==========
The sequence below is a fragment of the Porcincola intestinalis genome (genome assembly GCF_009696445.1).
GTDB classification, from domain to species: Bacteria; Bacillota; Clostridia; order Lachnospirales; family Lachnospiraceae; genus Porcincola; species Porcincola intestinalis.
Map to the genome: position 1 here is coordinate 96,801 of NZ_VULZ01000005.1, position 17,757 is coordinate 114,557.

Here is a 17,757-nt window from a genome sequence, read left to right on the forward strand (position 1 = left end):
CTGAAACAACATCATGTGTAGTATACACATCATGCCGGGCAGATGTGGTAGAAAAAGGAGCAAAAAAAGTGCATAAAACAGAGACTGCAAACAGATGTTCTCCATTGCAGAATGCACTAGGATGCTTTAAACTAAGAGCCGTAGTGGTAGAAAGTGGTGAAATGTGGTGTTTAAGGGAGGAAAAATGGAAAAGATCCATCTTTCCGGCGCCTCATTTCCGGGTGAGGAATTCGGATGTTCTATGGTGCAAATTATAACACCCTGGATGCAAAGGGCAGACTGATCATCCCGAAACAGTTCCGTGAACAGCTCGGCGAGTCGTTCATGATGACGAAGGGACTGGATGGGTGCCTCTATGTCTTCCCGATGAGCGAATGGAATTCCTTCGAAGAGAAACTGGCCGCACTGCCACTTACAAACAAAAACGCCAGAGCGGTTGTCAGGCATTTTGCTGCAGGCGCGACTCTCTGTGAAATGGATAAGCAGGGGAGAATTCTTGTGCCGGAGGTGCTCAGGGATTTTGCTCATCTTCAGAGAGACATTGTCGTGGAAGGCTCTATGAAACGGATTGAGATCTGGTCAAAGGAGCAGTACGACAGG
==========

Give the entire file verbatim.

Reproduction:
The sequence below is a fragment of the Porcincola intestinalis genome (genome assembly GCF_009696445.1).
GTDB classification, from domain to species: Bacteria; Bacillota; Clostridia; order Lachnospirales; family Lachnospiraceae; genus Porcincola; species Porcincola intestinalis.
Map to the genome: position 1 here is coordinate 96,801 of NZ_VULZ01000005.1, position 17,757 is coordinate 114,557.

Here is a 17,757-nt window from a genome sequence, read left to right on the forward strand (position 1 = left end):
CTGAAACAACATCATGTGTAGTATACACATCATGCCGGGCAGATGTGGTAGAAAAAGGAGCAAAAAAAGTGCATAAAACAGAGACTGCAAACAGATGTTCTCCATTGCAGAATGCACTAGGATGCTTTAAACTAAGAGCCGTAGTGGTAGAAAGTGGTGAAATGTGGTGTTTAAGGGAGGAAAAATGGAAAAGATCCATCTTTCCGGCGCCTCATTTCCGGGTGAGGAATTCGGATGTTCTATGGTGCAAATTATAACACCCTGGATGCAAAGGGCAGACTGATCATCCCGAAACAGTTCCGTGAACAGCTCGGCGAGTCGTTCATGATGACGAAGGGACTGGATGGGTGCCTCTATGTCTTCCCGATGAGCGAATGGAATTCCTTCGAAGAGAAACTGGCCGCACTGCCACTTACAAACAAAAACGCCAGAGCGGTTGTCAGGCATTTTGCTGCAGGCGCGACTCTCTGTGAAATGGATAAGCAGGGGAGAATTCTTGTGCCGGAGGTGCTCAGGGATTTTGCTCATCTTCAGAGAGACATTGTCGTGGAAGGCTCTATGAAACGGATTGAGATCTGGTCAAAGGAGCAGTACGACAGG